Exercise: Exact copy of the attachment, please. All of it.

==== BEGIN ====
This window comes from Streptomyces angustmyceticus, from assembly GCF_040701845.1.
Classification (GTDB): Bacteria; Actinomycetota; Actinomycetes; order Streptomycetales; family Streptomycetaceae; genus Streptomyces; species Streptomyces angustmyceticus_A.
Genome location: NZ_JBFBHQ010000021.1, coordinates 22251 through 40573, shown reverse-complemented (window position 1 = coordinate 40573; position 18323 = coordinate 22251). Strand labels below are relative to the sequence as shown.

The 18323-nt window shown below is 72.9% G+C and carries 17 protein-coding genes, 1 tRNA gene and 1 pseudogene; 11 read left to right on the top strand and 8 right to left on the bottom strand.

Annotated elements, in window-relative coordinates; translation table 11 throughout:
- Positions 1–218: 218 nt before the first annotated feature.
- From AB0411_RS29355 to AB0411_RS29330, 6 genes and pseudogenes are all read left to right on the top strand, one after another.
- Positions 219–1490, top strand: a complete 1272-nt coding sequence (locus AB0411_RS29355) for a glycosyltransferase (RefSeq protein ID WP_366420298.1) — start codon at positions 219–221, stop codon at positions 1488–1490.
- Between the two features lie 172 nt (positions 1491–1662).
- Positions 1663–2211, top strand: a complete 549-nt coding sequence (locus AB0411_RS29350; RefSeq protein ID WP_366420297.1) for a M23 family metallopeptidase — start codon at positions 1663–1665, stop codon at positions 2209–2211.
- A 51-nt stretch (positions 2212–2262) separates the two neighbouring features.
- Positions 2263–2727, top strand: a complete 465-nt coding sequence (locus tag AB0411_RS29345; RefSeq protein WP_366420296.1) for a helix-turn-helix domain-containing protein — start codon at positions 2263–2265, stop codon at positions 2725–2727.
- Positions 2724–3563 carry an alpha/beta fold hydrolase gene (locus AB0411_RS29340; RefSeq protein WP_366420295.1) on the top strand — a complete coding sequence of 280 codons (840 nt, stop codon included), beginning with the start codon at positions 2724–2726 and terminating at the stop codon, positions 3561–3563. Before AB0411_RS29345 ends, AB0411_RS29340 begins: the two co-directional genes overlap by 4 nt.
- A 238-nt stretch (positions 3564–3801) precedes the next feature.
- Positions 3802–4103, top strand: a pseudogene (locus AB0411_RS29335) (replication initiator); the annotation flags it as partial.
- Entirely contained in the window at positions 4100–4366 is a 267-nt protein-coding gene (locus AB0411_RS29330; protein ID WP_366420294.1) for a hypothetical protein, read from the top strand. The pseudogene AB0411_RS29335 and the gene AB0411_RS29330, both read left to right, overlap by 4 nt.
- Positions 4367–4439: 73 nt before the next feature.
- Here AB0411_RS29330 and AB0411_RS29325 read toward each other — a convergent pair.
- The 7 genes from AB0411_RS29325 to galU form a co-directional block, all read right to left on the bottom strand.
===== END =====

This window comes from Streptomyces angustmyceticus, from assembly GCF_040701845.1.
Classification (GTDB): Bacteria; Actinomycetota; Actinomycetes; order Streptomycetales; family Streptomycetaceae; genus Streptomyces; species Streptomyces angustmyceticus_A.
Genome location: NZ_JBFBHQ010000021.1, coordinates 22251 through 40573, shown reverse-complemented (window position 1 = coordinate 40573; position 18323 = coordinate 22251). Strand labels below are relative to the sequence as shown.

The 18323-nt window shown below is 72.9% G+C and carries 17 protein-coding genes, 1 tRNA gene and 1 pseudogene; 11 read left to right on the top strand and 8 right to left on the bottom strand.

Annotated elements, in window-relative coordinates; translation table 11 throughout:
- Positions 1–218: 218 nt before the first annotated feature.
- From AB0411_RS29355 to AB0411_RS29330, 6 genes and pseudogenes are all read left to right on the top strand, one after another.
- Positions 219–1490, top strand: a complete 1272-nt coding sequence (locus AB0411_RS29355) for a glycosyltransferase (RefSeq protein ID WP_366420298.1) — start codon at positions 219–221, stop codon at positions 1488–1490.
- Between the two features lie 172 nt (positions 1491–1662).
- Positions 1663–2211, top strand: a complete 549-nt coding sequence (locus AB0411_RS29350; RefSeq protein ID WP_366420297.1) for a M23 family metallopeptidase — start codon at positions 1663–1665, stop codon at positions 2209–2211.
- A 51-nt stretch (positions 2212–2262) separates the two neighbouring features.
- Positions 2263–2727, top strand: a complete 465-nt coding sequence (locus tag AB0411_RS29345; RefSeq protein WP_366420296.1) for a helix-turn-helix domain-containing protein — start codon at positions 2263–2265, stop codon at positions 2725–2727.
- Positions 2724–3563 carry an alpha/beta fold hydrolase gene (locus AB0411_RS29340; RefSeq protein WP_366420295.1) on the top strand — a complete coding sequence of 280 codons (840 nt, stop codon included), beginning with the start codon at positions 2724–2726 and terminating at the stop codon, positions 3561–3563. Before AB0411_RS29345 ends, AB0411_RS29340 begins: the two co-directional genes overlap by 4 nt.
- A 238-nt stretch (positions 3564–3801) precedes the next feature.
- Positions 3802–4103, top strand: a pseudogene (locus AB0411_RS29335) (replication initiator); the annotation flags it as partial.
- Entirely contained in the window at positions 4100–4366 is a 267-nt protein-coding gene (locus AB0411_RS29330; protein ID WP_366420294.1) for a hypothetical protein, read from the top strand. The pseudogene AB0411_RS29335 and the gene AB0411_RS29330, both read left to right, overlap by 4 nt.
- Positions 4367–4439: 73 nt before the next feature.
- Here AB0411_RS29330 and AB0411_RS29325 read toward each other — a convergent pair.
- The 7 genes from AB0411_RS29325 to galU form a co-directional block, all read right to left on the bottom strand.